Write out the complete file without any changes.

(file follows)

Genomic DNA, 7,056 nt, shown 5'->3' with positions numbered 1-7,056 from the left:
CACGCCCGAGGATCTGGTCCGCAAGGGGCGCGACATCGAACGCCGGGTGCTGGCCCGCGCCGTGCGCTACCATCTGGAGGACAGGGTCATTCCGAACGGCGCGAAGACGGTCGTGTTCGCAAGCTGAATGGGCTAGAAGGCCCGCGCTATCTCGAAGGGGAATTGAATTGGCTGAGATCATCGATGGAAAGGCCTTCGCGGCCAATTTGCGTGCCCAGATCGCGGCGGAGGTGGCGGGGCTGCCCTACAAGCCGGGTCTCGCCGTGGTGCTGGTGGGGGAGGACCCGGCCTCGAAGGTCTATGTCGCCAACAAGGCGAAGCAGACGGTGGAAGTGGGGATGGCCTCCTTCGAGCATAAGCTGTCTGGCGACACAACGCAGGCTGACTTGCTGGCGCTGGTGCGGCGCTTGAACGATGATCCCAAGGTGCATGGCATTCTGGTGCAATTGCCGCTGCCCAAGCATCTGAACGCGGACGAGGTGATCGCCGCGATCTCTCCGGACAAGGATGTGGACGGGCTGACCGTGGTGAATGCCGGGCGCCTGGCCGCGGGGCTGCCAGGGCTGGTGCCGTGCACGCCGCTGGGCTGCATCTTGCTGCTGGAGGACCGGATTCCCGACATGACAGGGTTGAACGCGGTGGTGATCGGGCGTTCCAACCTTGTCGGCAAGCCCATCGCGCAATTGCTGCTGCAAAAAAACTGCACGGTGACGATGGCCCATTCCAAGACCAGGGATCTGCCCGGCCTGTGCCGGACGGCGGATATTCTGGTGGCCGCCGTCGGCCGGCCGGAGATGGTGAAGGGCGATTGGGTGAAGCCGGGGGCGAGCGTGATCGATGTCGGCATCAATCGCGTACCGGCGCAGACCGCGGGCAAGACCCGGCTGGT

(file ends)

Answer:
Genomic DNA, 7,056 nt, shown 5'->3' with positions numbered 1-7,056 from the left:
CACGCCCGAGGATCTGGTCCGCAAGGGGCGCGACATCGAACGCCGGGTGCTGGCCCGCGCCGTGCGCTACCATCTGGAGGACAGGGTCATTCCGAACGGCGCGAAGACGGTCGTGTTCGCAAGCTGAATGGGCTAGAAGGCCCGCGCTATCTCGAAGGGGAATTGAATTGGCTGAGATCATCGATGGAAAGGCCTTCGCGGCCAATTTGCGTGCCCAGATCGCGGCGGAGGTGGCGGGGCTGCCCTACAAGCCGGGTCTCGCCGTGGTGCTGGTGGGGGAGGACCCGGCCTCGAAGGTCTATGTCGCCAACAAGGCGAAGCAGACGGTGGAAGTGGGGATGGCCTCCTTCGAGCATAAGCTGTCTGGCGACACAACGCAGGCTGACTTGCTGGCGCTGGTGCGGCGCTTGAACGATGATCCCAAGGTGCATGGCATTCTGGTGCAATTGCCGCTGCCCAAGCATCTGAACGCGGACGAGGTGATCGCCGCGATCTCTCCGGACAAGGATGTGGACGGGCTGACCGTGGTGAATGCCGGGCGCCTGGCCGCGGGGCTGCCAGGGCTGGTGCCGTGCACGCCGCTGGGCTGCATCTTGCTGCTGGAGGACCGGATTCCCGACATGACAGGGTTGAACGCGGTGGTGATCGGGCGTTCCAACCTTGTCGGCAAGCCCATCGCGCAATTGCTGCTGCAAAAAAACTGCACGGTGACGATGGCCCATTCCAAGACCAGGGATCTGCCCGGCCTGTGCCGGACGGCGGATATTCTGGTGGCCGCCGTCGGCCGGCCGGAGATGGTGAAGGGCGATTGGGTGAAGCCGGGGGCGAGCGTGATCGATGTCGGCATCAATCGCGTACCGGCGCAGACCGCGGGCAAGACCCGGCTGGT